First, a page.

Take the 2-minute tour ×
Stack Overflow is a question and answer site for professional and enthusiast programmers. It's 100% free.

One of the stated goals of the PureMVC framework is to avoid platform dependencies in order to be portable. Considering that because of language and API differences application code will always be heavily dependent on the platform, and that avoiding platform dependencies makes the framework reinvent the wheel and/or only provide a least-common-denominator feature set, in what way does the portability of the framework benefit me as an application developer?

share|improve this question

6 Answers 6

I've worked with PureMVC. They're trying to implement their stuff in quite a lot of languages. You may be right about the least common denominator, but overall, it's not a bad framework, and I've seen a really nice AS3 app in PureMVC.

I don't think they're talking about portability in terms of porting actual code. The idea there is more that you're using a generalized MVC architecture, which you could apply to other projects and other languages.

They're trying to say that if you become familiar with the PureMVC pattern, you could potentially come into a new PureMVC codebase, even if it's another language, and you would already know the lay of the land.

You might also say that developers who develop good PureMVC skills are likely to develop good habits which will translate as they go from language to language. But then again, maybe not.. for the reasons you mentioned.

share|improve this answer

We've been using PureMVC on two projects now and in my opinion the attempted language-independence is quite a burden.

The promise of jumping straight in a project because the framework is already know does not seem relevant to me if the languages are not already pretty similar (C# to java would make sense, as3 to php not) -- I agree that it is useful to have known ways of solving things, but for that the 'plain' patterns are good enough.

However, I also don't really agree with the usage of the various patterns the project uses, so our choice to not use it on the next project might be related to both issues, and not just the attempt at language/platform independence.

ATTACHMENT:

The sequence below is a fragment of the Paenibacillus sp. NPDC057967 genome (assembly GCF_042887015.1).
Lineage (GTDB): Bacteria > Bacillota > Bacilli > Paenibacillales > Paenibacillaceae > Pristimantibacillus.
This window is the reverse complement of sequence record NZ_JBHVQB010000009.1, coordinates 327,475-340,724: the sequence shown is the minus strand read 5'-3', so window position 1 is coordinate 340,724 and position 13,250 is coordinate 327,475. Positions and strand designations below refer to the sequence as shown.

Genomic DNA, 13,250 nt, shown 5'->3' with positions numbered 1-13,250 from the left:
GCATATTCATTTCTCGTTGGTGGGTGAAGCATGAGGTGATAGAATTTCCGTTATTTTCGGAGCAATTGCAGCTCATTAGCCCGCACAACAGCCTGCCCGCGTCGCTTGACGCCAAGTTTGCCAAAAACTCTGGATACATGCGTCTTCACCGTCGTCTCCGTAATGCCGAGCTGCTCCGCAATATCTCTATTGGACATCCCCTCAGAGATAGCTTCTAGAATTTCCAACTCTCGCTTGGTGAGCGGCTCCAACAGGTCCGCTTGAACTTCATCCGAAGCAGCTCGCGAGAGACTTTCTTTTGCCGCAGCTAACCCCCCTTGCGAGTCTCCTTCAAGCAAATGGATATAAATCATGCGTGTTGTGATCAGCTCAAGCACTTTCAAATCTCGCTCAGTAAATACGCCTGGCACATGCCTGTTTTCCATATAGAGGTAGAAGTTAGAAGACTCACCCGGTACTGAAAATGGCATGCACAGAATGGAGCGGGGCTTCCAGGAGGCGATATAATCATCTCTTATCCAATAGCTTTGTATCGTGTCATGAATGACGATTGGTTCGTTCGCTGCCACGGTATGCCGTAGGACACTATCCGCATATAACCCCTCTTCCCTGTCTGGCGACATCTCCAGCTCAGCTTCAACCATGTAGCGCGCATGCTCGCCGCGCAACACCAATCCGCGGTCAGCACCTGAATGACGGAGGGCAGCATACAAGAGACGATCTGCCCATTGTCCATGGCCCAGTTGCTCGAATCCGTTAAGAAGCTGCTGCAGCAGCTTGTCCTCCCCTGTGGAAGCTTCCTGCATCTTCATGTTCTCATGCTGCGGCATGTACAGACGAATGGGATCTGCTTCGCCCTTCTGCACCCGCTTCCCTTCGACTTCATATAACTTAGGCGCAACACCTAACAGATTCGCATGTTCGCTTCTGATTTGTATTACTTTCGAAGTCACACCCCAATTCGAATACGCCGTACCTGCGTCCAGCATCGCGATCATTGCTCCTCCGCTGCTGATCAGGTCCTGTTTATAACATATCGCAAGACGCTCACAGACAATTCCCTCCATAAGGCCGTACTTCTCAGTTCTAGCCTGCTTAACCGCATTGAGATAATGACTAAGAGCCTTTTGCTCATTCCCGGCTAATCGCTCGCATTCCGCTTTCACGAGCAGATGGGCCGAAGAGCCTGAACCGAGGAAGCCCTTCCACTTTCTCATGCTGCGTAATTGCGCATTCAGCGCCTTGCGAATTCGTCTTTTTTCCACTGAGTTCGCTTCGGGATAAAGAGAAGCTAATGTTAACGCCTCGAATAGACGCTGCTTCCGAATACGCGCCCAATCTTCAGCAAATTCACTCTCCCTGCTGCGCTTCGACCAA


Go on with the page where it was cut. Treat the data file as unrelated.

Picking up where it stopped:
share|improve this answer
    
"so our choice to not use it on the next project might be related to both issues..". What are you guys going to use instead? Have to apply a framework in my next project, deciding what to go for. –  Brian Bishop Oct 7 '10 at 13:51
    
The current choice is to not use a 'master' framework to build an app but just code according to some internal and per-project conventions. We do separate code into modules and along MVC conventions most of the time but not in a way that is enforced by a framework. (Auto)-wiring solutions don't have the same benefits as those used in Java projects, so I just wire up my components by hand/code. –  Simon Groenewolt Oct 13 '10 at 23:04

PureMVC's portability will help you when you migrate to or reimplement in another language.

I can't count the number of platforms and languages I've written code for that are now extinct and for which, even if I still had the source code it would be mostly worthless and have to be rewritten from the ground up today, since the code was usually 100% platform specific.

But all application code need not be heavily dependent upon the platform. View components and services (the boundaries of your application) will necessarily be, but your application logic which is sandwiched between the boundaries need not be.

The scope of PureMVC is really quite narrow; merely to help you split your code into the three tiers proscribed by the MVC meta-pattern. There is no reason why this code has to be tied deeply to your platform in order to be optimal.